When we went to the beach in summer 1989 to go kayak surfing, the very same Pacific-Coast beach where we had kayak-surfed for the first time 19 years earlier, we saw dual-line delta and parafoil kites for the first time! Hundreds of them were swooshing and flutter-roaring all over the beach! A kite festival! Since the good onshore wind was generating really bad surf, instead of kayak surfing we bought a cheap dual-line delta at a local kite shop and joined in the kite-flying fun. After crashing it a zillion times while learning how to fly (the soft beach sand saved it from total destruction), we became thoroughly hooked!
Although we couldn't realize it at the time, improving that first kite was the first step toward WindDance parafoils. Engineering dual-line delta kites from scratch as a hobby soon followed. Which triggered the invention and development of a new type of framed kite, one with ultra-high airspeed. For those we developed special graphite-composite tapered leading-edge spars which were flexed and strung into a bow before flight -- we called the kites "bow-wings" -- and that kite-spar engineering success led to the above flyrod-engineering success. We developed several framed kites, in return for design royalties, for an Asian manufacturer. Also desiring soft kites in their product line, they had their European paraglider designer develop three dual-line parafoil stunt kites. They barely flew. We asked to give it a try. In late 1991, we began engineering dual-line parafoil kites from scratch. In early 1992 the first prototypes flew, extremely well by world standards, and the manufacturer's main distributor began selling refined versions in Europe by mid-year.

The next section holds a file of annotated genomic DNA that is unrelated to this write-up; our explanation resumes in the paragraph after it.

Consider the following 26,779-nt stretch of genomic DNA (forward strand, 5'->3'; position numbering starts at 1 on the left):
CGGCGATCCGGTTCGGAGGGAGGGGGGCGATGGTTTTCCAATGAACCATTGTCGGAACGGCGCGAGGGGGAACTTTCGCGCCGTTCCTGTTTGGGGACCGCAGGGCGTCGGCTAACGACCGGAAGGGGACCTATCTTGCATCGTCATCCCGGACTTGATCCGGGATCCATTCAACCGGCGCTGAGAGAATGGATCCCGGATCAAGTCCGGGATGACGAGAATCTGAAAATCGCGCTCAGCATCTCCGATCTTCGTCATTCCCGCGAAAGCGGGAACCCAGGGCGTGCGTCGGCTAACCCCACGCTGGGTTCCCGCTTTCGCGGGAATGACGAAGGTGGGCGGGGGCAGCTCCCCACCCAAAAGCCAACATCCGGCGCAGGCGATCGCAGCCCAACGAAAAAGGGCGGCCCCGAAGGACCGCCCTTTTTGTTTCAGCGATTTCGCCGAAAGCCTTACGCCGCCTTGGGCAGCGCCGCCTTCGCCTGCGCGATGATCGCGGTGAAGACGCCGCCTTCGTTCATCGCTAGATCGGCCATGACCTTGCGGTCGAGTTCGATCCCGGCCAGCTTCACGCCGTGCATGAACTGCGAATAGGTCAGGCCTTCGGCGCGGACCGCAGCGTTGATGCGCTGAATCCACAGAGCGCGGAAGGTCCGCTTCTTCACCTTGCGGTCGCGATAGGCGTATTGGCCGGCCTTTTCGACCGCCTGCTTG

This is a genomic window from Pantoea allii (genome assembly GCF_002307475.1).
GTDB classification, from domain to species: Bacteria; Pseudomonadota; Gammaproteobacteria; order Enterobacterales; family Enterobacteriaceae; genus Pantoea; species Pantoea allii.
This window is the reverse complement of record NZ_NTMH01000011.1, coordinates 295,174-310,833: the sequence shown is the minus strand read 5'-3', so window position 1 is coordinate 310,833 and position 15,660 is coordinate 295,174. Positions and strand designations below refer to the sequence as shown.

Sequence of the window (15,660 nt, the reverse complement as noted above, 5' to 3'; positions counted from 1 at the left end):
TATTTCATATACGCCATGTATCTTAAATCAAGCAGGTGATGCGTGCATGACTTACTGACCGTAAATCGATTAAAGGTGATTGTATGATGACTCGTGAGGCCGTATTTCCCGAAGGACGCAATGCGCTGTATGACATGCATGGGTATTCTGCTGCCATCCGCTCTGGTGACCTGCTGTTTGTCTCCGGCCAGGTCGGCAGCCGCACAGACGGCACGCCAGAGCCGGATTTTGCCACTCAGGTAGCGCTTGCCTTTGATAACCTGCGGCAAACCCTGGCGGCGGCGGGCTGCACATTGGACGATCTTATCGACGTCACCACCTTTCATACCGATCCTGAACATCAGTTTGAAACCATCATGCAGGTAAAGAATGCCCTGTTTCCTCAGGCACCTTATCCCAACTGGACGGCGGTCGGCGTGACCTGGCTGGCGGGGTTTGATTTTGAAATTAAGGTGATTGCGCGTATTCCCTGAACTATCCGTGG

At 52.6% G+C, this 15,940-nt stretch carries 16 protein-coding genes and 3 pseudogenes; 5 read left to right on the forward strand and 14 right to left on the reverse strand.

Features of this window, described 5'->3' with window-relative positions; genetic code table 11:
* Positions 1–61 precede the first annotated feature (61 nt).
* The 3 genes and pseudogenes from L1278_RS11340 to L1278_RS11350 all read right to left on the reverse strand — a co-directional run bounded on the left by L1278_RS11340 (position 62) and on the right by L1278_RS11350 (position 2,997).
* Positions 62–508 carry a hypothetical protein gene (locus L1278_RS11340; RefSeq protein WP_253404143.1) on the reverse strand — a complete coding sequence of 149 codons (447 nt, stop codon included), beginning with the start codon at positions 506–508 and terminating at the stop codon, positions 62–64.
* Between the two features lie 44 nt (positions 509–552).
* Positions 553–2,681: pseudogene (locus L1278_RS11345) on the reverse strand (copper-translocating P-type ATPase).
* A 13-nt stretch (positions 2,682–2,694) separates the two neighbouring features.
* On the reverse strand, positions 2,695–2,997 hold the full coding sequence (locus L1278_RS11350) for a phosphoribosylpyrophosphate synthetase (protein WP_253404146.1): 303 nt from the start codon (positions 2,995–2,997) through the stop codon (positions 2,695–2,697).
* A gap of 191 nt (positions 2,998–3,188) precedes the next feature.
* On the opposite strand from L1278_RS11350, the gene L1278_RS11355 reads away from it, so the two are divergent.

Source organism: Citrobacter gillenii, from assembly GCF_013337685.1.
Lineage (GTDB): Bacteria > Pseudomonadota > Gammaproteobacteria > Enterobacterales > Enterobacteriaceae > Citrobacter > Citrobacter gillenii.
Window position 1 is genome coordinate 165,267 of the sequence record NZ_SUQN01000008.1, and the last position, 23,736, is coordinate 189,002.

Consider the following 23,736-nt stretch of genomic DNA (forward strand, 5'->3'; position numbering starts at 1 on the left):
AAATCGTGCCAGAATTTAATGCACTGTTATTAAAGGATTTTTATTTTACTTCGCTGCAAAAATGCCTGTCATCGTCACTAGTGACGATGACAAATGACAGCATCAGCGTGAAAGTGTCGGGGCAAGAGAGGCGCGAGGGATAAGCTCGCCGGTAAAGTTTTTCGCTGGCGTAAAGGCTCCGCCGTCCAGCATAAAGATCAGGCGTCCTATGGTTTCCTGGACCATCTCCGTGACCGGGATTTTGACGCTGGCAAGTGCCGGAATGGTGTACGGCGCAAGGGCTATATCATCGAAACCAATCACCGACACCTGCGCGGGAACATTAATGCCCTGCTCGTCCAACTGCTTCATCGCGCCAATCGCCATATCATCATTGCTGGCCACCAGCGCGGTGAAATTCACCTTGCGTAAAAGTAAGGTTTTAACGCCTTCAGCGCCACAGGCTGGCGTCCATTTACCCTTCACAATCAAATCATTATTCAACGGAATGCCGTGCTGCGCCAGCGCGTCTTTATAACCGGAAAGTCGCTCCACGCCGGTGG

Parafoil models with greatly-improved handling qualities and much-lower manufacturing costs quickly followed. We expected to earn a fortune in royalty money. But those products were never produced or sold, and neither were the higher-performance and lower-cost framed kites we had developed. Although we pointed out how superior products at lower prices would boost sales volume and net profits, the manufacturer and main distributor had no interest. That kite manufacturing and distribution enterprise folded in 1994.
So we decided to go into the parafoil-kite business ourselves and began Seattle AirGear in late 1994. After advancing our state-of-the-art upward a few more notches, we cajoled a small batch of WindDances out of the manufacturer we had worked with. Test marketing those WindDances, early-1995, was a resounding success. Then came the hard part. It took anther one and a half years to plan the business, to find the money, to locate and develop a cooperative relationship with a manufacturer who thinks like we do about minimizing manufacturing costs and maximizing product quality, and to design and plan high-quality production. Meanwhile, product development continued in the background, making WindDances even better. Finally, in April 1997, we received our first shipment from our manufacturer -- and WindDance sales began!
We began as a wholesale business catering to dealers only. Now we're a dot-com retailing directly to flyers all over the world.
While developing WindDances and planning Seattle AirGear, we naturally assumed everyone in organized kiting shared passion for kite "FLYING" and would embrace something new and better. We lived in a dream-world of fun.
But within weeks after receiving our first WindDance shipment in early 1997, the rude awakening began.
From the beginning, dealers ignored our key selling points (see yellow banner above) and misrepresented WindDances into something less -- sincerely believing they were something less. They sold WindDances as stereotype parafoils that fit their kite culture's image: as 'power kites' and 'pocket kites' that can't possibly fly as well as we claim.
In addition, dealers didn't tell customers about the three essential FLYING qualities that make WindDancing so much fun. Or about the power and simplicity of the natural basic skill that WindDancing thrives on. Or about the ergo T-handles needed for the best WindDancing feel, performance, and exercise. Our dealers didn't and wouldn't fulfill our two dealer requirements: 1) respect our products, 2) respect your customers.